A meta-analysis of cohort studies including dose-response relationship between shift work and the risk of diabetes mellitus
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Previous reviews have suggested that shift work is associated with an increased risk of diabetes mellitus (DM); however, the results should be interpreted with caution due to differences in study designs and non-comprehensive literature searches. In addition, the quantitative dose-response relationship between years of shift work and DM risk is still unknown. We aimed to conduct an updated meta-analysis with cohort studies and to evaluate the relationship between the duration of shift work and the risk of DM in a dose-dependent manner. The PubMed and Web of Science databases were searched through 15 August 2019, and multivariate-adjusted relative risks (RRs) were pooled using random-effects models. Restricted cubic spline analysis with three knots was used to explore the relationship of years of shift work and risk of DM. Twelve cohort studies with 28 independent reports involving 244,266 participants and 15,906 DM cases were included. The summarized adjusted RR for the relationship between shift work and DM risk was 1.14 (95% CI 1.10 to 1.19; I2 = 38.9%, P = 0.028). The summary RR of a 5-year increase in shift work was 1.07 (95% CI 1.04 to 1.09), without heterogeneity (I2= 0.0%, P = 0.829) for the female population. Shift work is associated with an increased risk of DM, and a strong and highly significant linear dose-response relationship between the duration of shift work and the risk of DM in women was observed. Further studies are needed to confirm the results, establish causality and elucidate the underlying mechanisms.
KeywordsShift work Diabetes mellitus Cohort Meta-analysis Dose-response relationship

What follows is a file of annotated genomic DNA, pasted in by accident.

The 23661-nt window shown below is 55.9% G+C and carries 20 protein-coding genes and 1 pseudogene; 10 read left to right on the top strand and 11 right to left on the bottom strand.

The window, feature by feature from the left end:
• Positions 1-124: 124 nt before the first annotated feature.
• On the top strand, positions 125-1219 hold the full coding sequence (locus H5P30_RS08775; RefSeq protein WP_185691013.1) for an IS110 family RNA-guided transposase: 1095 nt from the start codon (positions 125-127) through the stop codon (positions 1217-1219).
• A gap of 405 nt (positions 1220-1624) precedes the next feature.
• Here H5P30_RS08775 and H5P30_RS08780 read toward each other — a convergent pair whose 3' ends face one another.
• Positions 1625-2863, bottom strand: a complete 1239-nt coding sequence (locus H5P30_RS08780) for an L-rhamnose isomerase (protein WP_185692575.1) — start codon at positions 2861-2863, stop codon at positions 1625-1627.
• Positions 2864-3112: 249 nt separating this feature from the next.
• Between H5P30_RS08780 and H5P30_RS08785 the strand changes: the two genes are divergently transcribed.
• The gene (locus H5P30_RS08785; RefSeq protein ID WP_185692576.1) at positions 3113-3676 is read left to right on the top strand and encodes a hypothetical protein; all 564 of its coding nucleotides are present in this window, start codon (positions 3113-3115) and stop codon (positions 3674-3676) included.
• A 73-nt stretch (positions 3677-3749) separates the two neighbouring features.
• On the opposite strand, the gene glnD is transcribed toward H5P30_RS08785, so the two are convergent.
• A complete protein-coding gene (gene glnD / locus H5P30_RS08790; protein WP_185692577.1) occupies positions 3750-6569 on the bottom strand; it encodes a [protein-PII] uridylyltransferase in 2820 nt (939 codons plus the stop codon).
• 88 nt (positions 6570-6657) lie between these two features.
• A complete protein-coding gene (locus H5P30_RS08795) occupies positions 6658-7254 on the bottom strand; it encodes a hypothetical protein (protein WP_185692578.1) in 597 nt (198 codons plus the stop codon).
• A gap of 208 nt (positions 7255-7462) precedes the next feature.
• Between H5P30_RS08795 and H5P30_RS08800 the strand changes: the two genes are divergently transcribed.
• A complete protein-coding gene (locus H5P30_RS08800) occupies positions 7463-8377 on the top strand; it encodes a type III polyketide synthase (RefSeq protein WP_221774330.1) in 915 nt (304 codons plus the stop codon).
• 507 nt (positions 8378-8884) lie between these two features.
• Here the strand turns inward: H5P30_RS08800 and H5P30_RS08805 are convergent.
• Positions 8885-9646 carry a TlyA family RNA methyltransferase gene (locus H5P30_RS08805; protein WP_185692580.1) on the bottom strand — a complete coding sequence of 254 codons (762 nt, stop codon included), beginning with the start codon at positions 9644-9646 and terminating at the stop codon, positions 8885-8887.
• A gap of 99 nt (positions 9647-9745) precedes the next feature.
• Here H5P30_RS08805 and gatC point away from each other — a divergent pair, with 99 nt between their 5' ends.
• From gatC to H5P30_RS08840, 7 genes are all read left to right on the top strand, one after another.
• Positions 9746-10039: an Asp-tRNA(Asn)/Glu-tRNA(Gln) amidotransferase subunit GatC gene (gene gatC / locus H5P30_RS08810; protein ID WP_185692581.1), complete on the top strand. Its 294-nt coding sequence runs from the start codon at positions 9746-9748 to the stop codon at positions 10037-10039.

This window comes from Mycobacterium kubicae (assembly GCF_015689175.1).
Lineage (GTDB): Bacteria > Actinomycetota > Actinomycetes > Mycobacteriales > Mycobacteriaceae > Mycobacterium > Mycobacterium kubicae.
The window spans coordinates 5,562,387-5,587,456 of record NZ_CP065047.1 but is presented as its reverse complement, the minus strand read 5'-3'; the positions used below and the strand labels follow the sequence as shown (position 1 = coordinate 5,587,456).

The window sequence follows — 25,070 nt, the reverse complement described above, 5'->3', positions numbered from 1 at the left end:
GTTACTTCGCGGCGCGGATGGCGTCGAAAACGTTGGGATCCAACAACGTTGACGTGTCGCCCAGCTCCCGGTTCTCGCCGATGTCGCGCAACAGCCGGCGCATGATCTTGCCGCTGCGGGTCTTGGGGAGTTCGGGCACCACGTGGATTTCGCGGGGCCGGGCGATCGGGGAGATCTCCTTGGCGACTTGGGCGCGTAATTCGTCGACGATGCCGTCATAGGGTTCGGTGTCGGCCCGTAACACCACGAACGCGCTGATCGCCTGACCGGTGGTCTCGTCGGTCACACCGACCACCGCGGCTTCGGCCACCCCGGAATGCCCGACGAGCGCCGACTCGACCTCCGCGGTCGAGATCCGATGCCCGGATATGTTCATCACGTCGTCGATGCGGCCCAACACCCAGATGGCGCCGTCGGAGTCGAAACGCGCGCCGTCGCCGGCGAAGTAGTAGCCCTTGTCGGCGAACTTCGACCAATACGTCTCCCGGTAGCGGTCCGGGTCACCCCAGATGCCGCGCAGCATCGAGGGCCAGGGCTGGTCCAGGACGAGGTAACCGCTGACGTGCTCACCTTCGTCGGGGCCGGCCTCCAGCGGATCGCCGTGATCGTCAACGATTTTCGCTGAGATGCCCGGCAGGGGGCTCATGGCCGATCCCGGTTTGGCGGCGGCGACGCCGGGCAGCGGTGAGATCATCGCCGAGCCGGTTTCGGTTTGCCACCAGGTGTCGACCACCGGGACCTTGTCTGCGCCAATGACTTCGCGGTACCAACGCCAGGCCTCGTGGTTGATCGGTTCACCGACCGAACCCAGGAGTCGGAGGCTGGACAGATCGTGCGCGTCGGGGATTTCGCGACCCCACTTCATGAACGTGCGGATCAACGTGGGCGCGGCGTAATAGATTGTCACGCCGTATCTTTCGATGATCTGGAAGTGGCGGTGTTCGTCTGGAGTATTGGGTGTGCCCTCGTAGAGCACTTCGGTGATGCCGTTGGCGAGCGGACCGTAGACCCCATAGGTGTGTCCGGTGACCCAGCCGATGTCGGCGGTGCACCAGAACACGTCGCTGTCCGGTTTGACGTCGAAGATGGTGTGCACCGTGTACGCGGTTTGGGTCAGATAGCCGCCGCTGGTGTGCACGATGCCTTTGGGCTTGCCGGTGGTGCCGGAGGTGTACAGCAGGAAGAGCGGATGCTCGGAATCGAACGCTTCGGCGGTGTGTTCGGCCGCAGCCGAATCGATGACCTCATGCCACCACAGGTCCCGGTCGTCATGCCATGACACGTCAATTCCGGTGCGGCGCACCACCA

WZL proposed the study. WZL, DMW and WYR performed the searching, data extraction, and quality assessment. ZXL helped to develop search strategies. WZL analyzed the data. WZL wrote the first manuscript; DMW, ZLC and GLY revised the draft. All authors contributed to reviewing or revising the paper and read and approved the final version.
The study was supported by the Young Scientists Fund of the National Natural Science Foundation of China (81903291), the Fundamental Research Funds for the Central Universities (2019kfyXJJS032), China Postdoctoral Science Foundation (2019T120666), and Key project of Wuhan Municipal Health Committee (WG16B08). The funding source had no role in the design and conduct of the study; collection, management, analysis, and interpretation of the data; preparation, review, or approval of the manuscript; and decision to submit the manuscript for publication.
Compliance with ethical standards
Conflict of interests
The authors declare no conflict of interest.
Data for the present meta-analysis were acquired through previously published articles, and the study did not involve participants or patients.
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